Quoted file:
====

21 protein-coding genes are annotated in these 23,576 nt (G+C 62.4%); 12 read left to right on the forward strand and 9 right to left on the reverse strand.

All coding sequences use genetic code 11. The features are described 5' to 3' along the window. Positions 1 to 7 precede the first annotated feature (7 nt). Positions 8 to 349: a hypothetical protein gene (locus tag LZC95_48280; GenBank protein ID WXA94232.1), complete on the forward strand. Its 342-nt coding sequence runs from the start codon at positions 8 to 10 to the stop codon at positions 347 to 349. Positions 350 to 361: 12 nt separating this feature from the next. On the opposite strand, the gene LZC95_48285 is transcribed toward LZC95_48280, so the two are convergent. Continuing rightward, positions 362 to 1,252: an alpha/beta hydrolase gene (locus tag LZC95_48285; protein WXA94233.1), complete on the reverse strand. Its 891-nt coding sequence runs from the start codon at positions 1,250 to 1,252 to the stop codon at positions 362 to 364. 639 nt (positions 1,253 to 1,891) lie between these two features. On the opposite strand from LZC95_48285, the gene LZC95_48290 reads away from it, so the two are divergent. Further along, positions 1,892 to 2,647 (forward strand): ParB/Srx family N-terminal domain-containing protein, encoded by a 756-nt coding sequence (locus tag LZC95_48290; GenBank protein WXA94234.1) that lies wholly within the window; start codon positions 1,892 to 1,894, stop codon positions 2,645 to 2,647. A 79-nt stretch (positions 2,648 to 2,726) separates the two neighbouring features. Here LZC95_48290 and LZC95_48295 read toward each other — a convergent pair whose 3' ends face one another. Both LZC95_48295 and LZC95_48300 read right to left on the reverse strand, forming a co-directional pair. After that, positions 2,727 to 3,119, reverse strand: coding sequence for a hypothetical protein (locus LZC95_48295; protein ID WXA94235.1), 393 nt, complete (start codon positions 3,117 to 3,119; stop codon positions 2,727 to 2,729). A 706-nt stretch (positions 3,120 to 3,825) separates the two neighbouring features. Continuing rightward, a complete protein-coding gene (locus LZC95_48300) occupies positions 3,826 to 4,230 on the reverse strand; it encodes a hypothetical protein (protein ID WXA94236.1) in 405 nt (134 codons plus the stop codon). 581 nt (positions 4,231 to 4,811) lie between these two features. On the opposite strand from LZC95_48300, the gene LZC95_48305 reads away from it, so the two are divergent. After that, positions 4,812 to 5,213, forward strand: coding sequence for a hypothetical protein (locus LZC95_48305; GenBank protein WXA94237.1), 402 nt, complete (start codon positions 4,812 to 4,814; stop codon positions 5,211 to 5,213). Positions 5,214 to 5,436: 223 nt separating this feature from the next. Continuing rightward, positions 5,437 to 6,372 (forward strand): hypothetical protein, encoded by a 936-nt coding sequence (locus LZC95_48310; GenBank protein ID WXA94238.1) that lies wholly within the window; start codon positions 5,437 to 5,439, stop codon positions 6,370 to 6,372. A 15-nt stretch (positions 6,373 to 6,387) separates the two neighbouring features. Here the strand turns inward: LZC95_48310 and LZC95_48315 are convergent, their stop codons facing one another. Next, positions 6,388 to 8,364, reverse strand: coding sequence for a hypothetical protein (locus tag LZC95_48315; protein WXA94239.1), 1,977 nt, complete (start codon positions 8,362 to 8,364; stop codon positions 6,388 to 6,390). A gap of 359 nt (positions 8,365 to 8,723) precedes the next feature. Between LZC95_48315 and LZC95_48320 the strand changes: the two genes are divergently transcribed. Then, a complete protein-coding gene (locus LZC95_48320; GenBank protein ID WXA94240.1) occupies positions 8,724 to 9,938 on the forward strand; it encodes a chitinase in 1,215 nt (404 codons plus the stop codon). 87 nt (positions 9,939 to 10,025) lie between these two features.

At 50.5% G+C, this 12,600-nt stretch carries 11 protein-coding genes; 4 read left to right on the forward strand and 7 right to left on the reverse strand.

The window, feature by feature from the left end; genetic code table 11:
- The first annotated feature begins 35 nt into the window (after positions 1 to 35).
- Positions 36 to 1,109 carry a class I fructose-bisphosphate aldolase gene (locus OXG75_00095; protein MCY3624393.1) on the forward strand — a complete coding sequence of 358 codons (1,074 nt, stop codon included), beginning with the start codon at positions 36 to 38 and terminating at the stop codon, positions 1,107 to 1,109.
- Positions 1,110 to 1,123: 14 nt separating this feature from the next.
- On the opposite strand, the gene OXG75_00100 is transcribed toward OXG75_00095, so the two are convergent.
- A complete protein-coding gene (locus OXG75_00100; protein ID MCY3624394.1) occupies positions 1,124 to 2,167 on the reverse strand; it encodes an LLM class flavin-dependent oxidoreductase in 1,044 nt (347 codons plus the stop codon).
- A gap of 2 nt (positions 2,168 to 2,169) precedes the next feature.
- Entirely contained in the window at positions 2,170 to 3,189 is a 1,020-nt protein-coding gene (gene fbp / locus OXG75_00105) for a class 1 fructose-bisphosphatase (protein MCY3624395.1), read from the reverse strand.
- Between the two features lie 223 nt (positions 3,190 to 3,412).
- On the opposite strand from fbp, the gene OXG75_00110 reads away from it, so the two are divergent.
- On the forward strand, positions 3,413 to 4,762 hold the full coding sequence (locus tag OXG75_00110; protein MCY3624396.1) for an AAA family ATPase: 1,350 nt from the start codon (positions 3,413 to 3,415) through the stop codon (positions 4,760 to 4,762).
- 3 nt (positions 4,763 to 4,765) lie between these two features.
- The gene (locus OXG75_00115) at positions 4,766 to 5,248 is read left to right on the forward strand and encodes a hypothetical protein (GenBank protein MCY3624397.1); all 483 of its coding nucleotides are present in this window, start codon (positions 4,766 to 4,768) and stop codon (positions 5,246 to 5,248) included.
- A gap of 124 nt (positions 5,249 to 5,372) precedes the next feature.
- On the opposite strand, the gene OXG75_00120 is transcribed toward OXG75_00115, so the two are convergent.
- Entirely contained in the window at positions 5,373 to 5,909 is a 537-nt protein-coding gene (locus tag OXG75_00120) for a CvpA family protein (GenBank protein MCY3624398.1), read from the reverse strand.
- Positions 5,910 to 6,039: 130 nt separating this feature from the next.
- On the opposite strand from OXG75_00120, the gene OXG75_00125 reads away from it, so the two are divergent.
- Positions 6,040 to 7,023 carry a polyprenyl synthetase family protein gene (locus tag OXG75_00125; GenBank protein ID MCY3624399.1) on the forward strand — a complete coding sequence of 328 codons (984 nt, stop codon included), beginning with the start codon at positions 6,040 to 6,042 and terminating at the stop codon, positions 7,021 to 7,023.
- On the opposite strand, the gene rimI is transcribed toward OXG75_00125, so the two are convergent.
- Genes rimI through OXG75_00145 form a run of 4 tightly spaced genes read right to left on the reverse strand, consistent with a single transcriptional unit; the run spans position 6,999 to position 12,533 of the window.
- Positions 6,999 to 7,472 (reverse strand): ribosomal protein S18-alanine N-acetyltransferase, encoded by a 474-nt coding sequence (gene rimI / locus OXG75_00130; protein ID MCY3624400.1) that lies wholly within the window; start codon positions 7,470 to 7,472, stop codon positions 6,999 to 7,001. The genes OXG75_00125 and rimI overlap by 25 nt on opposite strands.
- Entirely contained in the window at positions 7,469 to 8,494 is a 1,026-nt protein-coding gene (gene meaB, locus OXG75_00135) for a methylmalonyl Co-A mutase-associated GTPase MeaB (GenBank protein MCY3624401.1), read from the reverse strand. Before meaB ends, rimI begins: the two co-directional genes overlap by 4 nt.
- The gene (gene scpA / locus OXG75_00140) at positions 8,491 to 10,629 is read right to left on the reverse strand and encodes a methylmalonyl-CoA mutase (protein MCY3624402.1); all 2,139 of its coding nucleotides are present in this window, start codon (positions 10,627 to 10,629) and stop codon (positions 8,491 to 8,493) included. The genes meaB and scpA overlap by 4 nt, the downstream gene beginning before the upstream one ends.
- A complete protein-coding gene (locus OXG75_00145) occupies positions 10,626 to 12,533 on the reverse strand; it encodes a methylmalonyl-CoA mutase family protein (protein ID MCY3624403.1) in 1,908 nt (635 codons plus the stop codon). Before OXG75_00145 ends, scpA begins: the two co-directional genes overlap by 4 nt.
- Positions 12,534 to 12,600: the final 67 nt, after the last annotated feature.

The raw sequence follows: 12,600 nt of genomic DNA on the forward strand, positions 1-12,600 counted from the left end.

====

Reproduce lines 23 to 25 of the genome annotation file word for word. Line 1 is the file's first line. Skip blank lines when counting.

- On the opposite strand, the gene rimI is transcribed toward OXG75_00125, so the two are convergent.
- Genes rimI through OXG75_00145 form a run of 4 tightly spaced genes read right to left on the reverse strand, consistent with a single transcriptional unit; the run spans position 6,999 to position 12,533 of the window.
- Positions 6,999 to 7,472 (reverse strand): ribosomal protein S18-alanine N-acetyltransferase, encoded by a 474-nt coding sequence (gene rimI / locus OXG75_00130; protein ID MCY3624400.1) that lies wholly within the window; start codon positions 7,470 to 7,472, stop codon positions 6,999 to 7,001. The genes OXG75_00125 and rimI overlap by 25 nt on opposite strands.